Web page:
Contrasting his attitudes with the moments that the king walks in, his behavior towards Polonius while the play is preparing, and his actions to Ophelia during the play, Hamlet is sporadic, when alone with Horatio, he is calm and collected, then again the sudden resumption to his “antic disposition” when Rosencrantz and Guildenstern enter. There is a long break in which we don’t sense any insanity from Hamlet, this is due to the fact that he has no need to assume his disguise. When we find Hamlet with the players, he is giving them directions for the play. With the players, Hamlet acts normal and of sound mind because the players are not likely to betray him, they don’t have the opportunity or the wish to do so.
The main character of William Shakespeare’s tragedy is actually a confused person that’s stuck between two choices. Some may argue that he feels guilty for his father’s death and so it’s his duty to avenge it. While others may disagree and conclude that he is just a maniac who is both violent and dangerous. Hamlet passes through the lane of hesitancy, where he hesitates to kill King Claudius. As a matter of fact, the main conflict of Hamlet is that he feels both the need to solve the crime and punish the responsible.
In the play, Shakespeare portrays Hamlet as a dynamic character to cause a mental state conundrum among the audience and explore the themes of suicide, spying, friendship, madness, providence, love, hate and humour. Furthermore, by utilising literary devices such as soliloquy, characterisation, dialogue, personification, metaphor, dramatic and situational irony Shakespeare exploits these themes and questions Hamlet’s sanity. In the beginning, Hamlet is portrayed as an overthinking person, claiming to act an antic disposition. However, as the play advances his manic rage and irrational acts such as Polonius’s murder and
Revenge is a very strong and powerful theme found in stories across all ages and all cultures. During the course of this class two books have also held this theme, Shakespeare's Hamlet and Shelley's Frankenstein. Revenge seems to be such a large theme for both Hamlet and Frankenstein's monster because they both feel utterly betrayed by the people closest to them. In Hamlet, King Hamlet is murdered by his brother, his ghost reveals this to Prince Hamlet.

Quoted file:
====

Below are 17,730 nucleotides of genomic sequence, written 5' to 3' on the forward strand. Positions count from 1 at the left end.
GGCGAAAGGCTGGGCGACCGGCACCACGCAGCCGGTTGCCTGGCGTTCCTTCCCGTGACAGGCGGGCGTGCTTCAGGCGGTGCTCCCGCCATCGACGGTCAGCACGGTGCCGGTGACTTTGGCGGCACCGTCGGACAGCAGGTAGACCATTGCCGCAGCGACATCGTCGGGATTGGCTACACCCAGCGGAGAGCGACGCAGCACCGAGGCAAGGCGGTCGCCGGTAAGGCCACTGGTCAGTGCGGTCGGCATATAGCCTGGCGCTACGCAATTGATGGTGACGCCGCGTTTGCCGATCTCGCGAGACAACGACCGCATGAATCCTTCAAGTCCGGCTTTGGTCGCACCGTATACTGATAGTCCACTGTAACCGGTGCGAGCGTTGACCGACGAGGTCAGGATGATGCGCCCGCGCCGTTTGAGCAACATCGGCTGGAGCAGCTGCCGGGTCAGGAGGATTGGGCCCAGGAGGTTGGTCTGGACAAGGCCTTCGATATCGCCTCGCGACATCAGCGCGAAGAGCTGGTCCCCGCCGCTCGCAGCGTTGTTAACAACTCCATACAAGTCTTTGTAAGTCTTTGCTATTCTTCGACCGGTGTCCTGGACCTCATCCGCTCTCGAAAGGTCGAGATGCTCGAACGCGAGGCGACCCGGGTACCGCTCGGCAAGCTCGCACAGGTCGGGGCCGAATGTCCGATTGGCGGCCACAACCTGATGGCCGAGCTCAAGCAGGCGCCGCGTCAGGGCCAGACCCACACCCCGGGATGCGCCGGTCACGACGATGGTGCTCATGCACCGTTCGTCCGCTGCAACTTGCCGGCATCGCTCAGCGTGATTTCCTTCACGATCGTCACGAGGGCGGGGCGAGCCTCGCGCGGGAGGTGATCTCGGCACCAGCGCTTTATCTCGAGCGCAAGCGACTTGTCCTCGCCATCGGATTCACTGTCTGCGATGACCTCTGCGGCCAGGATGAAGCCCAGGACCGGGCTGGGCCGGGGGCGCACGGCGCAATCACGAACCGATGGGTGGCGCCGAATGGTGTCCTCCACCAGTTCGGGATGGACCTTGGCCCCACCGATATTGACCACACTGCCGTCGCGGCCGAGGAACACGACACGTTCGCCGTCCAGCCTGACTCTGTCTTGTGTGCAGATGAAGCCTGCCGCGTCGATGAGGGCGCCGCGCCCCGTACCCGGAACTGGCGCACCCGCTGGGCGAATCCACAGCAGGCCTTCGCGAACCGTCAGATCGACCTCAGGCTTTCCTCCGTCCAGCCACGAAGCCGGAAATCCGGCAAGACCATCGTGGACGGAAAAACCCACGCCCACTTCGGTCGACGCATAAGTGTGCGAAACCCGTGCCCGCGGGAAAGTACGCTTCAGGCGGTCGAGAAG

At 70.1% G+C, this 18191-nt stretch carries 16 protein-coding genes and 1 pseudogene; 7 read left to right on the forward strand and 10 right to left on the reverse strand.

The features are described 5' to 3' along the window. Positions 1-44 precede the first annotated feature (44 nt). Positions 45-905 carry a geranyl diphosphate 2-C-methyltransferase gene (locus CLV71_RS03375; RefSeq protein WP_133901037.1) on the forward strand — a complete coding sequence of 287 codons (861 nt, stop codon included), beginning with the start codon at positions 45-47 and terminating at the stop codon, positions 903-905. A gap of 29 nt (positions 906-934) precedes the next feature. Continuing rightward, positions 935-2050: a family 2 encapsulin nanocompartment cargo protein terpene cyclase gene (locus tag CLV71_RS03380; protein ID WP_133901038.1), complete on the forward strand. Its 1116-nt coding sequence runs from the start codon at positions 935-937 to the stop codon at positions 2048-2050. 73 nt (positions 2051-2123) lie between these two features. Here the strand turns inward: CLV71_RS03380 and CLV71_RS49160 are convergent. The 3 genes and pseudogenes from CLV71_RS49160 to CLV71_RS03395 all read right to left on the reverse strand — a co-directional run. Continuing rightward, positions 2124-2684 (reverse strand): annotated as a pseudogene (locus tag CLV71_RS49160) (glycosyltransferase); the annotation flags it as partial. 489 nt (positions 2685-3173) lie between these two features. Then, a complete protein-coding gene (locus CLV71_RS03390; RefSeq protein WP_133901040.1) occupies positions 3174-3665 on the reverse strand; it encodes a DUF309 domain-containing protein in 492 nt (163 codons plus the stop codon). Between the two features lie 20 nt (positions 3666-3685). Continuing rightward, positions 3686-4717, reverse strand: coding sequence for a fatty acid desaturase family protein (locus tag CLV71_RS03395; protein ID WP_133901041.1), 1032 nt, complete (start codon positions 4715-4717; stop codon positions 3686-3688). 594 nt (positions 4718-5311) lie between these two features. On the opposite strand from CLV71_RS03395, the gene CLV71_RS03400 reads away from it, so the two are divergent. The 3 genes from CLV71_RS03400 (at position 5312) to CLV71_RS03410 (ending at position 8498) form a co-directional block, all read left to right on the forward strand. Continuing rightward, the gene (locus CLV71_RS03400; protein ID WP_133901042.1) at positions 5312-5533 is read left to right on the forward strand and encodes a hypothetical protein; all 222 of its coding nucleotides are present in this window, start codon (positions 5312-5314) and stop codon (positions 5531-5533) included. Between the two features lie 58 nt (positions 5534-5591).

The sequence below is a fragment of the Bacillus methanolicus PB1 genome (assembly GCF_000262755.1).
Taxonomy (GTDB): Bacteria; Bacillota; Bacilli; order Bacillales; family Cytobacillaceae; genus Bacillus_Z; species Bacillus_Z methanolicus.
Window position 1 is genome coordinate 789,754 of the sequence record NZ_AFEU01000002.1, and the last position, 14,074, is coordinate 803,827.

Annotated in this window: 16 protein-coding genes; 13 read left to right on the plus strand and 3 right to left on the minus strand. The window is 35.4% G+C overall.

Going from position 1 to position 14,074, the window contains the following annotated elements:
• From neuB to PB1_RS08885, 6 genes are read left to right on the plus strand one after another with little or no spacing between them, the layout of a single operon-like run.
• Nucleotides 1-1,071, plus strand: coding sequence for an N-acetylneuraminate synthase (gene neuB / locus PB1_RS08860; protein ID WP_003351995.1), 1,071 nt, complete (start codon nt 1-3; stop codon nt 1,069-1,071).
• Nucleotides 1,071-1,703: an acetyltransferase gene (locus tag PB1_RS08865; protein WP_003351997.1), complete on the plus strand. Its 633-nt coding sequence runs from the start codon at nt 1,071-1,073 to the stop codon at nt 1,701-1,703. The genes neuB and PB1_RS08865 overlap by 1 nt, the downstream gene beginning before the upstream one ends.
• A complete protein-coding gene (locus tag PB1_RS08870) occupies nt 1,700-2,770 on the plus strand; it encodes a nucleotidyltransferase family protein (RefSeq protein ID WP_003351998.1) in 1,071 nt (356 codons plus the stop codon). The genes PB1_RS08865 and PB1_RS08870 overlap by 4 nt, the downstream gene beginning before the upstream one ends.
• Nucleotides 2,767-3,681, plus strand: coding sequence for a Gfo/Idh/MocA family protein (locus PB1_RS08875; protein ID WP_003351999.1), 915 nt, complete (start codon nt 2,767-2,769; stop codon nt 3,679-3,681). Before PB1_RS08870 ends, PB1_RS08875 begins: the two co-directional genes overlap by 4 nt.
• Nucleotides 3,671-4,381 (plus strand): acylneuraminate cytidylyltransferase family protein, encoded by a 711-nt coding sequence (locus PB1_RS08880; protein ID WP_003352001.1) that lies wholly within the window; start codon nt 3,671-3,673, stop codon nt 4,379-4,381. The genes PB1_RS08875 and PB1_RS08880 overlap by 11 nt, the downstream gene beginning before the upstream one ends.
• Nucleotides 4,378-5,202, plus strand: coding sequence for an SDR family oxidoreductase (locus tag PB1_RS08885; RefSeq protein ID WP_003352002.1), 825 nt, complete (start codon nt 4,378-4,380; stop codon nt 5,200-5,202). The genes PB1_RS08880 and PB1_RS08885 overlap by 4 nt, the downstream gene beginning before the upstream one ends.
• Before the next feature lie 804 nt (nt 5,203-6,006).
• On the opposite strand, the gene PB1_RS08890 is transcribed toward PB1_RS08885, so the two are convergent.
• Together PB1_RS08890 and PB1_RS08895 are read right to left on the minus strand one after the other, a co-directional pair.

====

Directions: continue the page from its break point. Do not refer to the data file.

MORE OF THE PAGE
When he learns Claudius is responsible for the death of his father, he intends to reveal this newfound information to not only Gertrude, but the rest of the characters. He is smart enough to know that she will not believe him based solely on his encounter with the ghost, and must create a trap where Claudius will reveal his guilt on his own. When the players arrive at the castle, he alters their script to mimic the king’s murder and “catch the conscience of the king” (II.ii.567). During the performance, Claudius shows signs of guilt and worry, making Hamlet’s plan a success and proving his
He felt betrayed by his mother who married his uncle, shortly after King Hamlet’s death. Prince Hamlet promised revenge to avenge his death thus he looked for a plan. He decided to feign madness as he spoke with Polonius so that Claudius questions him. The rest of the play questions Hamlet’s motives and whether he is, indeed, mad or acting. He’s convinced Claudius of his madness, although he knows not of his fate he delays the King’s murder.
“Something is rotten in the state of Denmark” (I.v.90). Hamlet is about a young prince who is mourning the loss of his father. He then tries to seek revenge on his uncle Claudius because he poisoned his father. Throughout the play Hamlet’s behavior starts to change which causes him to become mad. The theory about all this is a Psychological Approach.
Though Hamlet is aware of what things may come under the rule of his uncle, he is slow to action, which some might contribute to his"extreme sensitive nature" (Knight 3); however, deep down Hamlet harbors a need to be completely sure of the facts surrounding his father's death before he can convince himself to take action. Hamlet's own insecurities about whether or not he should take action severely halts his efforts at canceling fate, and it may be argued that his insecurities even made it stronger. On the other hand, it can be argued that Hamlet is simply enacting his free will in the way that he chooses to wait and be sure, rather than to take action against Claudius right away as his father's ghost wants him to. This brings about an internal conflict for Hamlet because outwardly, one is able to see that he is nervous of Denmark's fate, comparing it to "an unweeded garden that grows to seed" (Shakespeare 1.2.135-136) under Claudius' reign. Perhaps if Hamlet did not wait so long to take action, he might have been able to save many lives and rule the kingdom himself, thus changing the country's fate.
Due to himself being too idealistic and restrained, he does not take decisive actions even after using the planned play to test the Claudius's conscience that could possibly expose himself and left himself in unfavorable circumstances. Hamlet’s inability to act is caused by his overanalysis of the situations that further render him from not carrying out actions in response. If Hamlet is not indecisive, he would not be uncertain about the evidence regarding to his uncle’s crime, he would not be delaying his revenge, he would not be having emotional breakdowns and become a tragic figure. Hamlet’s personality ‘borns’ and develops under his royal position and the growing